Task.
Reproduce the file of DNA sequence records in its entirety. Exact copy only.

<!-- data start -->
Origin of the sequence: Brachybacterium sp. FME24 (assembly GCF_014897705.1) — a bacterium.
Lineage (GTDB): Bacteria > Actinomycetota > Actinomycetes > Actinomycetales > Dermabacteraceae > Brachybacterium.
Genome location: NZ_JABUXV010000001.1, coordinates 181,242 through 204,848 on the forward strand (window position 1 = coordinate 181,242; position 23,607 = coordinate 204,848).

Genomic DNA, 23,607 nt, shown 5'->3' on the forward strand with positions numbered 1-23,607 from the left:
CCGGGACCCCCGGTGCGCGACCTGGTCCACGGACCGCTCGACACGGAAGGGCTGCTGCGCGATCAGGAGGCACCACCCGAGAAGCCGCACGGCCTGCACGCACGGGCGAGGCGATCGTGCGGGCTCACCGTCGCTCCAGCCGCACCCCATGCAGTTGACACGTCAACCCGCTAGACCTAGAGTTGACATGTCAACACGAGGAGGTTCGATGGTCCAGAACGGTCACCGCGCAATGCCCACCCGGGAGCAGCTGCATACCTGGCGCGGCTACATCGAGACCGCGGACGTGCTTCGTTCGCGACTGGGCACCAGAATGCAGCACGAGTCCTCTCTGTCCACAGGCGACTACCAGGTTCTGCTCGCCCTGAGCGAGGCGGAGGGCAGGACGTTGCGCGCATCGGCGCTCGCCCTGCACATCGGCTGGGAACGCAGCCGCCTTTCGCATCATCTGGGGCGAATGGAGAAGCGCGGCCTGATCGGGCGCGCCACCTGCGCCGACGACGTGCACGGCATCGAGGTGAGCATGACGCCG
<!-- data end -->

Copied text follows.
Origin of the sequence: Brachybacterium sp. FME24 (assembly GCF_014897705.1) — a bacterium.
Lineage (GTDB): Bacteria > Actinomycetota > Actinomycetes > Actinomycetales > Dermabacteraceae > Brachybacterium.
Genome location: NZ_JABUXV010000001.1, coordinates 181,242 through 204,848 on the forward strand (window position 1 = coordinate 181,242; position 23,607 = coordinate 204,848).

Genomic DNA, 23,607 nt, shown 5'->3' on the forward strand with positions numbered 1-23,607 from the left:
CCGGGACCCCCGGTGCGCGACCTGGTCCACGGACCGCTCGACACGGAAGGGCTGCTGCGCGATCAGGAGGCACCACCCGAGAAGCCGCACGGCCTGCACGCACGGGCGAGGCGATCGTGCGGGCTCACCGTCGCTCCAGCCGCACCCCATGCAGTTGACACGTCAACCCGCTAGACCTAGAGTTGACATGTCAACACGAGGAGGTTCGATGGTCCAGAACGGTCACCGCGCAATGCCCACCCGGGAGCAGCTGCATACCTGGCGCGGCTACATCGAGACCGCGGACGTGCTTCGTTCGCGACTGGGCACCAGAATGCAGCACGAGTCCTCTCTGTCCACAGGCGACTACCAGGTTCTGCTCGCCCTGAGCGAGGCGGAGGGCAGGACGTTGCGCGCATCGGCGCTCGCCCTGCACATCGGCTGGGAACGCAGCCGCCTTTCGCATCATCTGGGGCGAATGGAGAAGCGCGGCCTGATCGGGCGCGCCACCTGCGCCGACGACGTGCACGGCATCGAGGTGAGCATGACGCCG